MANOUKIAN, JAMES (Hagop or Hakob Manougian), foundry-man; b. 1884 in Armenia, son of Mansur Manoukian and Mariam Kevorkian; d. 23 June 1912 in Hamilton, Ont.
James Manoukian was one of hundreds of sojourning Armenian men who migrated to industrial centres in southern Ontario around the turn of the 20th century. His life was undistinguished, but his burial would spark one of the first Armenian protest strikes in Canada against a large industrial employer.
Massacres of Armenians in the Ottoman empire perpetrated by Turkish rulers in 1894–97 and 1909 drove Armenian men to seek foreign capital to rebuild destroyed homes, farms, and businesses. Through recruitment and a network of contacts, many from the regions of Kigi, Mud, Van, and Harput made their way to Canada.
Classified as an Asian by Canadian authorities, Manoukian probably came in 1908 or shortly afterwards and hence had to comply with the strict regulations instituted that year to curtail Asian immigration. Others followed, fleeing conscription, especially during Turkey’s wars with Italy (1911) and the Balkan states (1912). The regulations would prohibit all but 2,000 Armenians from entering Canada in the 20 years preceding World War I. Most of them were male agriculturists from similar backgrounds. They lived frugally in overcrowded, Armenian-run boarding-houses in small enclaves close to the factories that employed them.
In Hamilton the Armenians resided in the area of Sherman, Birch, and Gibson streets. The majority toiled in the implement foundries of International Harvester doing hot, filthy, heavy, and dangerous work, under constant threat of lay-off. Young and strong, they were regarded as diligent workers. Even if they controlled one of the foundries, the grey-iron works, they were not militant and seldom put pressure on the company as an organized force.
Still, there were compelling issues which could unify the Armenians and oblige the company to recognize them as a group. Manoukian belonged to Harvester’s sick and funeral benefit society. In late 1910 he was hospitalized with a tubercular ankle; the disease spread to his lungs and he languished in City Hospital until his death in 1912. Harvester paid his funeral and burial costs, but arranged for interment in a grave with another Armenian. When the mourners discovered this arrangement, they immediately objected, halted the service, returned to the factory, and walked out, an action that involved perhaps all 175 of the Armenians employed in the plant. Its superintendent adjudicated in their favour and Manoukian was buried in a single grave in Hamilton Cemetery.
Periodic pogroms of Christian minorities in the Ottoman empire, especially the Armenians, had made them highly sensitive to injustice. Unable to tolerate the indignity to their co-religionist – Manoukian most likely belonged to the Armenian Apostolic Church – the Harvester workers used the only weapon they had, even at the risk of antagonizing company officials. As early as 1906 Armenian moulders at Brantford Malleable (the Pratt and Letchworth foundry in Brantford, Ont.) had resorted to a strike to protest low wages. In 1915, tormented by news of the mass murder of Armenians by order of the Turkish government, Armenian foundry-men at the McKinnon works in St Catharines would down their shovels to protest the presence of ethnic Turks working among them. These strikes epitomize the spirit of an age in which ethnic priorities interacted with work issues among North American labourers.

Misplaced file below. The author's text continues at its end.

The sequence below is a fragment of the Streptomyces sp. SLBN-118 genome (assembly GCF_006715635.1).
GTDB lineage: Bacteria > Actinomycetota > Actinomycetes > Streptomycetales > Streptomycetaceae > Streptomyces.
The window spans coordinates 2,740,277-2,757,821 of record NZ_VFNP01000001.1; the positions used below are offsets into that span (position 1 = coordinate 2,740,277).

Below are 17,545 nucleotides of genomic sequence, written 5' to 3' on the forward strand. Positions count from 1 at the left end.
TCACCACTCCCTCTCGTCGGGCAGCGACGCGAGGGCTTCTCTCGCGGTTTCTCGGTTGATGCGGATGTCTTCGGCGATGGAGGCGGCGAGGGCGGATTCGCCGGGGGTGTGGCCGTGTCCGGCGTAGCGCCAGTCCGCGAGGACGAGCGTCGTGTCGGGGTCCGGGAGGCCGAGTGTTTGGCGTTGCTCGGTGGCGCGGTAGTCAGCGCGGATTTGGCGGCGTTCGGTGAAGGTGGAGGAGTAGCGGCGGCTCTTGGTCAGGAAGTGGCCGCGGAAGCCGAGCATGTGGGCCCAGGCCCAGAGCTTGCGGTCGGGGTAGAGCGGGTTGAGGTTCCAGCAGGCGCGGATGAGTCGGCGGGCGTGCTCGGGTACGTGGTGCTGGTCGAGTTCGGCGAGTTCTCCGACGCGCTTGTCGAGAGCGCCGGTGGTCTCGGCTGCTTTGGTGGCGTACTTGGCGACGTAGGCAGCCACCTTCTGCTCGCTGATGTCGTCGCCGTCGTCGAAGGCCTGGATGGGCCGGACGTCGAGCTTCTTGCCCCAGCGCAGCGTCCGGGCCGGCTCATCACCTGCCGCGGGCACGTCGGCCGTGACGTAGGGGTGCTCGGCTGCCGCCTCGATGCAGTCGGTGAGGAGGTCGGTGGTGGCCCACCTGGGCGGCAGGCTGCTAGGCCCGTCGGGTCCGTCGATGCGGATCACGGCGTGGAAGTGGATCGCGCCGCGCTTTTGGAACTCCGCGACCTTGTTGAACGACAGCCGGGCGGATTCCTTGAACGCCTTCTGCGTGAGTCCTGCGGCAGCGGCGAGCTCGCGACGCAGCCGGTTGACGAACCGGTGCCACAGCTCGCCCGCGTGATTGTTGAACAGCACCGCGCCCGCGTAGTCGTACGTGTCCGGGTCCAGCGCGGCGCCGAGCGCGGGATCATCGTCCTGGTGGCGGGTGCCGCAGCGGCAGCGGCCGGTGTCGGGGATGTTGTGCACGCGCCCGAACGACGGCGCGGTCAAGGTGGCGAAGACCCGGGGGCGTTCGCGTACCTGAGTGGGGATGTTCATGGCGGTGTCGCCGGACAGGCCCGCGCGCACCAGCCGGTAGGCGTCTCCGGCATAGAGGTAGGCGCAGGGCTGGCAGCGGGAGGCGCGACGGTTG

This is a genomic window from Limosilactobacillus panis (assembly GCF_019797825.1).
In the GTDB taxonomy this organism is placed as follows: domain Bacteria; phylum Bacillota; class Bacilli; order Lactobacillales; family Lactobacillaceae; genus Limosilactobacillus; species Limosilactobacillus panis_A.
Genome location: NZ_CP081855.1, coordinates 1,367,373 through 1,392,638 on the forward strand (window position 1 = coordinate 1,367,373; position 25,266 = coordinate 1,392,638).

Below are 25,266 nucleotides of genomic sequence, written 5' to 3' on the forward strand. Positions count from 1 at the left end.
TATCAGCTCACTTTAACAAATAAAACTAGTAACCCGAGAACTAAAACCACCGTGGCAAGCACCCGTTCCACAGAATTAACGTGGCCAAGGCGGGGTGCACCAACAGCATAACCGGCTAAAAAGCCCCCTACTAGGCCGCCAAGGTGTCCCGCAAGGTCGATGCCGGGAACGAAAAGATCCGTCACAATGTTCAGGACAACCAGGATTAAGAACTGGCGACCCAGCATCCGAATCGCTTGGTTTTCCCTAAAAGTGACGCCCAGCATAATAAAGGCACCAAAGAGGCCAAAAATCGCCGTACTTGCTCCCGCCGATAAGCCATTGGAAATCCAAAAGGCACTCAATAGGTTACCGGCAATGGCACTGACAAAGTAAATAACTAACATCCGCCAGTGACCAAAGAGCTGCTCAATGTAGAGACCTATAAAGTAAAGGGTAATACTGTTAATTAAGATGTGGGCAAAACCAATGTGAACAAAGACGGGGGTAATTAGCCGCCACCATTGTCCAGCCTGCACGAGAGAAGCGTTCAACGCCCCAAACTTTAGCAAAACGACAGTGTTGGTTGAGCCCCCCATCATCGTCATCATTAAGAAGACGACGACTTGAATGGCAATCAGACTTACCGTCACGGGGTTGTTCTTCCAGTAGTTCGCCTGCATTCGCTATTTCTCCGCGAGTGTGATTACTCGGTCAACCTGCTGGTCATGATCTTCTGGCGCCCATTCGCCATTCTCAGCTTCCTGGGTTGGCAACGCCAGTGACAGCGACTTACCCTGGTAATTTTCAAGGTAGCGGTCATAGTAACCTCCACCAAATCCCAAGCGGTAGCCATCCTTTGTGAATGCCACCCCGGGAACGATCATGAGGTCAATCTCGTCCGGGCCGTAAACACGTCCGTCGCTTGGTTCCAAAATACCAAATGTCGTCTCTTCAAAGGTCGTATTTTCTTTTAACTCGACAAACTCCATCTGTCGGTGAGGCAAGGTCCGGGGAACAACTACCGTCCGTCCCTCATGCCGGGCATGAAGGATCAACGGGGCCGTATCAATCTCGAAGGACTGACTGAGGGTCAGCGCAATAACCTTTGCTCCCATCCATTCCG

The Manoukian incident illustrates contrasting views of Armenian migrant labourers before World War I. One paints them as drudges victimized by exploitation and socially isolated. The cemetery and funeral-home records suggest that Manoukian had been alone and indigent: the home provided his shroud, Harvester was listed as his next of kin, City Hospital was given as his address, and he was buried in a simple grave with no tombstone. The other view depicts Armenians as part of an intimate world, a world in which the men, who were often connected as kin, as godparents, or as fellow villagers, joined together to cope and protect each other in an unfamiliar land. Insulted by Harvester’s disrespect, Manoukian’s countrymen demonstrated their disapproval by refusing to work. For them, the “funeral strike” symbolized both ethnic honour and ethnic solidarity.
Manoukian was not alone nor was he penniless. On 21 June 1912 he had made a will, which he signed with his mark. His few personal effects and $149 in cash were entrusted to two friends, Hagop Megerdichian and Israel Safarian, to distribute, some in the New World, some in the Old: an “invalid chair” was to be bought for City Hospital; $60 was to go to his married sister, Khatoon Hagopian in the village of Oğnut in the Muş region of Armenia; and whatever property he had in Armenia was bequeathed to the family he had left behind – his wife, Arousiag, and their three-year-old daughter, Parantzem.
Young James Manoukian’s poignant situation reveals the risks Armenian migrant workers were prepared to take. Other sojourners besides Manoukian died prematurely or were permanently maimed. Still others returned home, only to be slain during the genocide of 1915–23, but those who remained would carve out the foundations of Armenian community life in Canada.
AO, RG 22-205, no.8381; RG 80-8-0-476, no.34517. Hamilton Spectator, 25 June 1912. Isabel Kaprielian-Churchill, Like our mountains: a history of Armenians in Canada (Toronto, forthcoming); “Sojourners from Keghi: Armenians in Ontario to 1915” (phd thesis, Univ. of Toronto, 1984). Polyphony (Toronto), 4 (1982), no.2.